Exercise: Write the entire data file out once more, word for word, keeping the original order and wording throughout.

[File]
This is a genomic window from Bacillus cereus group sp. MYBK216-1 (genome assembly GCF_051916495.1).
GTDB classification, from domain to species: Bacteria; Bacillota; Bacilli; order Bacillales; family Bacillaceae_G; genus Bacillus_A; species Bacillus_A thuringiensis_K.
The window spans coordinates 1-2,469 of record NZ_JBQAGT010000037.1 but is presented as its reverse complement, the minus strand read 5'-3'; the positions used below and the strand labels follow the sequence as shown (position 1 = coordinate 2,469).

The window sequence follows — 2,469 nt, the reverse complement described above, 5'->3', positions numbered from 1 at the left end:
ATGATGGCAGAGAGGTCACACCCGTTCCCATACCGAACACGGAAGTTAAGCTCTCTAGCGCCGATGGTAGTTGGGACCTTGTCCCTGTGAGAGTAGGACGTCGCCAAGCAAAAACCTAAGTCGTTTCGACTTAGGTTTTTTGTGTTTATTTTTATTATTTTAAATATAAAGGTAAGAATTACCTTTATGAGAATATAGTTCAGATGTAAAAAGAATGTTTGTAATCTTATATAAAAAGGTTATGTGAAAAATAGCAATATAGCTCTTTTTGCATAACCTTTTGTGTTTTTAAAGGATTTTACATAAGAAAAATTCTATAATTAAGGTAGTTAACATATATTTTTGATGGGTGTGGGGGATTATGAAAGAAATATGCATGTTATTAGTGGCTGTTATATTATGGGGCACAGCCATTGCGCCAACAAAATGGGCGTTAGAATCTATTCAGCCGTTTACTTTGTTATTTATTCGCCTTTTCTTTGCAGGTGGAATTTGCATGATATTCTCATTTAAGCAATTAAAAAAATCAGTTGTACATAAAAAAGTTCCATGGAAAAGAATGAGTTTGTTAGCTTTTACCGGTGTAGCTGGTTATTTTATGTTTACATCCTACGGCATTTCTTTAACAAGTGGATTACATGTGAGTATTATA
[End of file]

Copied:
This is a genomic window from Bacillus cereus group sp. MYBK216-1 (genome assembly GCF_051916495.1).
GTDB classification, from domain to species: Bacteria; Bacillota; Bacilli; order Bacillales; family Bacillaceae_G; genus Bacillus_A; species Bacillus_A thuringiensis_K.
The window spans coordinates 1-2,469 of record NZ_JBQAGT010000037.1 but is presented as its reverse complement, the minus strand read 5'-3'; the positions used below and the strand labels follow the sequence as shown (position 1 = coordinate 2,469).

The window sequence follows — 2,469 nt, the reverse complement described above, 5'->3', positions numbered from 1 at the left end:
ATGATGGCAGAGAGGTCACACCCGTTCCCATACCGAACACGGAAGTTAAGCTCTCTAGCGCCGATGGTAGTTGGGACCTTGTCCCTGTGAGAGTAGGACGTCGCCAAGCAAAAACCTAAGTCGTTTCGACTTAGGTTTTTTGTGTTTATTTTTATTATTTTAAATATAAAGGTAAGAATTACCTTTATGAGAATATAGTTCAGATGTAAAAAGAATGTTTGTAATCTTATATAAAAAGGTTATGTGAAAAATAGCAATATAGCTCTTTTTGCATAACCTTTTGTGTTTTTAAAGGATTTTACATAAGAAAAATTCTATAATTAAGGTAGTTAACATATATTTTTGATGGGTGTGGGGGATTATGAAAGAAATATGCATGTTATTAGTGGCTGTTATATTATGGGGCACAGCCATTGCGCCAACAAAATGGGCGTTAGAATCTATTCAGCCGTTTACTTTGTTATTTATTCGCCTTTTCTTTGCAGGTGGAATTTGCATGATATTCTCATTTAAGCAATTAAAAAAATCAGTTGTACATAAAAAAGTTCCATGGAAAAGAATGAGTTTGTTAGCTTTTACCGGTGTAGCTGGTTATTTTATGTTTACATCCTACGGCATTTCTTTAACAAGTGGATTACATGTGAGTATTATA